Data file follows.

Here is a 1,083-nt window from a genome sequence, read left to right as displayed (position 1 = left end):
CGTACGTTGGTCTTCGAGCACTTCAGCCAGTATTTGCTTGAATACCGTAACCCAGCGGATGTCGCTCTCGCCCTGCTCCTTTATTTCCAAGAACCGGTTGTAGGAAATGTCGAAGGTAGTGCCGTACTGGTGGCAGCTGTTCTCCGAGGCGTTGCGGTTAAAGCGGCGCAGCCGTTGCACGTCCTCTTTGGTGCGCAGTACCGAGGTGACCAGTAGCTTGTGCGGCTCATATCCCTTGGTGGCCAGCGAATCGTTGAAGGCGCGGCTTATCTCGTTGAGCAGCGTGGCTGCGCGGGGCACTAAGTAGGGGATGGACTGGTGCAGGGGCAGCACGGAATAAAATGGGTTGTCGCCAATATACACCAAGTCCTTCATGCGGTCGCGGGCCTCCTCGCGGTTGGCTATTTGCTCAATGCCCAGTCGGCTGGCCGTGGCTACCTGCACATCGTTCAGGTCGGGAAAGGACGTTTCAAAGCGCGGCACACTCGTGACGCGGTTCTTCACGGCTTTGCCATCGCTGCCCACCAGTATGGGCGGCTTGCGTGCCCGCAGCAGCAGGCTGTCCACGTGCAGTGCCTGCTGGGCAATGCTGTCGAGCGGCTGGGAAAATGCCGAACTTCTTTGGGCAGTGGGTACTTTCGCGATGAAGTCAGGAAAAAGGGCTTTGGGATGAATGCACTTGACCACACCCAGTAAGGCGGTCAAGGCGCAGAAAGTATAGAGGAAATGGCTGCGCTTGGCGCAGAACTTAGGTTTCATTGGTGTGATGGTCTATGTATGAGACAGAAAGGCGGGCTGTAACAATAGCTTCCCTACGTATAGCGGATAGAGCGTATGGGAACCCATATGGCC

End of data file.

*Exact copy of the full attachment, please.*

Here is a 1,083-nt window from a genome sequence, read left to right as displayed (position 1 = left end):
CGTACGTTGGTCTTCGAGCACTTCAGCCAGTATTTGCTTGAATACCGTAACCCAGCGGATGTCGCTCTCGCCCTGCTCCTTTATTTCCAAGAACCGGTTGTAGGAAATGTCGAAGGTAGTGCCGTACTGGTGGCAGCTGTTCTCCGAGGCGTTGCGGTTAAAGCGGCGCAGCCGTTGCACGTCCTCTTTGGTGCGCAGTACCGAGGTGACCAGTAGCTTGTGCGGCTCATATCCCTTGGTGGCCAGCGAATCGTTGAAGGCGCGGCTTATCTCGTTGAGCAGCGTGGCTGCGCGGGGCACTAAGTAGGGGATGGACTGGTGCAGGGGCAGCACGGAATAAAATGGGTTGTCGCCAATATACACCAAGTCCTTCATGCGGTCGCGGGCCTCCTCGCGGTTGGCTATTTGCTCAATGCCCAGTCGGCTGGCCGTGGCTACCTGCACATCGTTCAGGTCGGGAAAGGACGTTTCAAAGCGCGGCACACTCGTGACGCGGTTCTTCACGGCTTTGCCATCGCTGCCCACCAGTATGGGCGGCTTGCGTGCCCGCAGCAGCAGGCTGTCCACGTGCAGTGCCTGCTGGGCAATGCTGTCGAGCGGCTGGGAAAATGCCGAACTTCTTTGGGCAGTGGGTACTTTCGCGATGAAGTCAGGAAAAAGGGCTTTGGGATGAATGCACTTGACCACACCCAGTAAGGCGGTCAAGGCGCAGAAAGTATAGAGGAAATGGCTGCGCTTGGCGCAGAACTTAGGTTTCATTGGTGTGATGGTCTATGTATGAGACAGAAAGGCGGGCTGTAACAATAGCTTCCCTACGTATAGCGGATAGAGCGTATGGGAACCCATATGGCC